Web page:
Business Economics: Australian Housing Market

The second thesis In the essay (Section 2) Is related to the key macro and microeconomic factors which are impacting the current Australian housing market such as the GAP, unemployment, inflation, and foreign investment. Analysis of behaviors in determining prices and quantities within this market with the theory of ‘Aggregate Demand and Aggregate Supply and ‘Game Theory’. Body Section 1 The ‘real estate bubble’ is arguably a real event that is currently occurring in the Australian housing market. The London based media company, The Economist, argued that the largest bubble in our time could be observed by the housing market.

Other popular articles also argue ‘against’ this view such as Grainer, 2003. Arguments for the bubble suggest that It can be due to the generous lending of policies of banks (Reinhardt & Oregon 2008), Likewise to the current policies In place with the Australian lenders. Supporting the reason as to why the current bubble has not turned to a market failure like the US market can be associated with stricter lending standards and over recent years the government’s stimulus packages enabling first homeowners to enter the housing market.

Nevertheless, housing is remaining ‘severely unaffordable’. According to the 201 3 9th Annual Demographic International Housing Affordability Survey, Australia has ranked third as the most unaffordable housing due to the our growing population, resulting in higher demands for property, in which the supply is struggling to meet. This is also causing home owners and investors to ‘over-evaluate’ their property values, so much that Australia’s property market is currently valued at $4. 9 trillion, and 10% of that is estimated to be the optimistic valuations (RPR Data 2013).

The possible results for the Australia housing market’s bubble to ‘burst’, would mean unbelievably low housing prices for a generation, but this would be detrimental to the rate of unemployment that greatly impact upon the economy (similar to that of the US in 2007). Section 2 Several macroeconomic factors are impacting the rates of supply and demand within the Australian housing market. The consistent GAP year after year is encouraging buyers with greater lending amounts at a lower rate. The incentive system has made t rational for individuals to make decisions that from the outside look irrational (Gerber, 2000).

In this case the demand is greater than the supply. Supporting the demand is our increasing population and lower levels of unemployment. Also ‘Game Theory’ between the buyers and sellers is a key determinant for decisions being made. Figure 1 below shows a diagram representing the macroeconomics model for Aggregate Demand and Aggregate Supply. Imagining the economy is at point A, an unfavorable supply shock would shift the short run aggregate supply curve up from SARI to CRASS. If the price level was to increase from Pl to UP, the output decreases for Yell to Y.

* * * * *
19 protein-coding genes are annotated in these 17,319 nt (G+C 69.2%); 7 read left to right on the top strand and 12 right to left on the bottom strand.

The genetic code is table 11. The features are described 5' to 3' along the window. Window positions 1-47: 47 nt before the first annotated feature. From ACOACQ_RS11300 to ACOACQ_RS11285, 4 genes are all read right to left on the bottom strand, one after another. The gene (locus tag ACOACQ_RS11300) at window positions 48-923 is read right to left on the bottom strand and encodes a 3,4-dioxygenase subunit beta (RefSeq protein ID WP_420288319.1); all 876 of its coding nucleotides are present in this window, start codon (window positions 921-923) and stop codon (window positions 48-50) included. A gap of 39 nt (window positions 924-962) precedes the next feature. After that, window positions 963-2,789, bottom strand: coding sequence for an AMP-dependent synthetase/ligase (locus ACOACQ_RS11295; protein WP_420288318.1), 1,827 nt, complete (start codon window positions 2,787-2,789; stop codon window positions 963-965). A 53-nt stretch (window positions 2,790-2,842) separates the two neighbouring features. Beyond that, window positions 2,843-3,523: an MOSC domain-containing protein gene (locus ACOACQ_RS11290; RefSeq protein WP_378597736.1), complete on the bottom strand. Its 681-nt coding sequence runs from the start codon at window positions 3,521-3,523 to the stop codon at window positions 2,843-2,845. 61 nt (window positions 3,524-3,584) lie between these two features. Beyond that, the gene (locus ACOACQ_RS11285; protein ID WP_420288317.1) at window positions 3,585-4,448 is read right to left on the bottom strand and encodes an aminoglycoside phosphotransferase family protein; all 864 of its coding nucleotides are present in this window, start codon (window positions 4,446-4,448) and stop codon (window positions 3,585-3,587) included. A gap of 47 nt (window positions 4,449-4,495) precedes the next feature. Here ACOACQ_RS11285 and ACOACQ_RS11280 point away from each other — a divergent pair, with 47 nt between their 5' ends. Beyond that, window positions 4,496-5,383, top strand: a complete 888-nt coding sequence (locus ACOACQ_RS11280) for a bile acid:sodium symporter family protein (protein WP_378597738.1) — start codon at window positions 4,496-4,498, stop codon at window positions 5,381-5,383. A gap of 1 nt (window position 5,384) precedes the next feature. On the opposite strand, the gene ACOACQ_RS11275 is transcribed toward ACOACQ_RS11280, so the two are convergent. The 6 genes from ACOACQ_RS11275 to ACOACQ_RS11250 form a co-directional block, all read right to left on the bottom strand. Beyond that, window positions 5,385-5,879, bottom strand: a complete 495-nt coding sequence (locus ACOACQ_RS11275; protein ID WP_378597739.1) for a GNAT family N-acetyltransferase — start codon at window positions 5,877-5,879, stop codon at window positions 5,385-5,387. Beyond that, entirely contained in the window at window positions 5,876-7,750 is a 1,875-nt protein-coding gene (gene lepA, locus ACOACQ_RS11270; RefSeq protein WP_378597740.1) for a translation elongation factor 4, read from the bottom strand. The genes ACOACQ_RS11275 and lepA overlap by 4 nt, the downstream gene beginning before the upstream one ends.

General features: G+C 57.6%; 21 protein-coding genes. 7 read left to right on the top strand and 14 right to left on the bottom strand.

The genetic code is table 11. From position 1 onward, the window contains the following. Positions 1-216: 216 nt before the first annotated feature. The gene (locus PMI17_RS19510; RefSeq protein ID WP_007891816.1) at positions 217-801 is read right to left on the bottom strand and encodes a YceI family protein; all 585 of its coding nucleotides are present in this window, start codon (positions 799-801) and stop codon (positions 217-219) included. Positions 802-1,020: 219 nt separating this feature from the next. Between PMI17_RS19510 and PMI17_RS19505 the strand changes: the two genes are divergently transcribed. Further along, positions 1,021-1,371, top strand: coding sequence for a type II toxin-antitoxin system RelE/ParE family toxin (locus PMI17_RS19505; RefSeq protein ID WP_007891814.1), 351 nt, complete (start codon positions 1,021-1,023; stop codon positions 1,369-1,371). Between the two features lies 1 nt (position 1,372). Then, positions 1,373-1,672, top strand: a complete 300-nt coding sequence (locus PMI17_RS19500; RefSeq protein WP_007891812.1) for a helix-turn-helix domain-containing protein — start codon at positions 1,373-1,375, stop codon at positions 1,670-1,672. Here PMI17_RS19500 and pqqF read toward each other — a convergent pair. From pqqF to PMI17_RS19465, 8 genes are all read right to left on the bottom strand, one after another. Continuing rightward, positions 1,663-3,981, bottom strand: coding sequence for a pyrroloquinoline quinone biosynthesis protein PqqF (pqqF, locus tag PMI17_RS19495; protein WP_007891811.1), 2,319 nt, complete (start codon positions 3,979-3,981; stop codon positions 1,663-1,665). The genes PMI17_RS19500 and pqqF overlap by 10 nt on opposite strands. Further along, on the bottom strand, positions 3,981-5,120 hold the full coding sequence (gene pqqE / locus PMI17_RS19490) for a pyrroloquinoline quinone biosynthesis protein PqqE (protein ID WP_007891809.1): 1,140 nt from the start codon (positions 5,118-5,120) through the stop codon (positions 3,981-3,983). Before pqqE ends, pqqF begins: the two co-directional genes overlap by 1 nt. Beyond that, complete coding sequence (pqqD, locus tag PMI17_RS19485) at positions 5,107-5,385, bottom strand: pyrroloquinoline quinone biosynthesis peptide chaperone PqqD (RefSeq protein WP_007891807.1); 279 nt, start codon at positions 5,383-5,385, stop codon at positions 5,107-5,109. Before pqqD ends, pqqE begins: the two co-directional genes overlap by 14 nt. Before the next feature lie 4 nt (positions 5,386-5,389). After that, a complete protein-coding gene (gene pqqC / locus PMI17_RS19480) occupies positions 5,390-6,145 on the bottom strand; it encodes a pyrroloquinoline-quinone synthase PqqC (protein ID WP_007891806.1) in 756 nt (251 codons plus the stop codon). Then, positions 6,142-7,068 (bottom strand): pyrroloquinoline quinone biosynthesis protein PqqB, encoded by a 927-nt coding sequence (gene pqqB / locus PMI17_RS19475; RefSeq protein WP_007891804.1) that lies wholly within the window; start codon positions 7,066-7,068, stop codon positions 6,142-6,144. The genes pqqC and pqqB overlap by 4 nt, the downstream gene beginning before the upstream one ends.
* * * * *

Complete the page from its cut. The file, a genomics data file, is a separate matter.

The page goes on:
Now in the case of the housing market, the implication of a supply side shock, such as higher property prices, may not decrease the output if the prices are sticky. Therefore, when the banks see the increase in property price, they should not automatically favor it with an increase in the money supply. Figure 1 (Migrant-y, 2009) The other theory (for microeconomics) is ‘Game Theory’, and in particular, ‘Behavioral Game Theory’. The reason that this theory can be applied to the Australian housing market is due to the strategic decisions that buyers and sellers can make when negotiating.

In this case lets say High and Low offers. The buyer obviously prefers to buy Low whereas the seller prefers to sell High. Refer to Figure 2 below. HIGH LOW HIGH Seller is much better off Buyer is better off LOW Seller is better offered is much better off *Buyer on top/Seller on the left side. Agrees, the seller is much better off than if they lowered a lower price to a buyer willing to pay high. Likewise if the buyer was approached with a lower purchase price ND took it, they are much better off as opposed to taking a higher price when they wanted to pay less.

Conclusion The main theses that has been developed in this essay: Real Estate Bubble: The current Australian housing market is arguably in a bubble. The risks of a crash or burst of this bubble could have severe effects upon our economy in regards to unemployment levels and inflation. With the decisions being made by the Government and banks in terms of policies, lending and rates, foreign investment and the increase of demand will inevitably cause great changes to be made.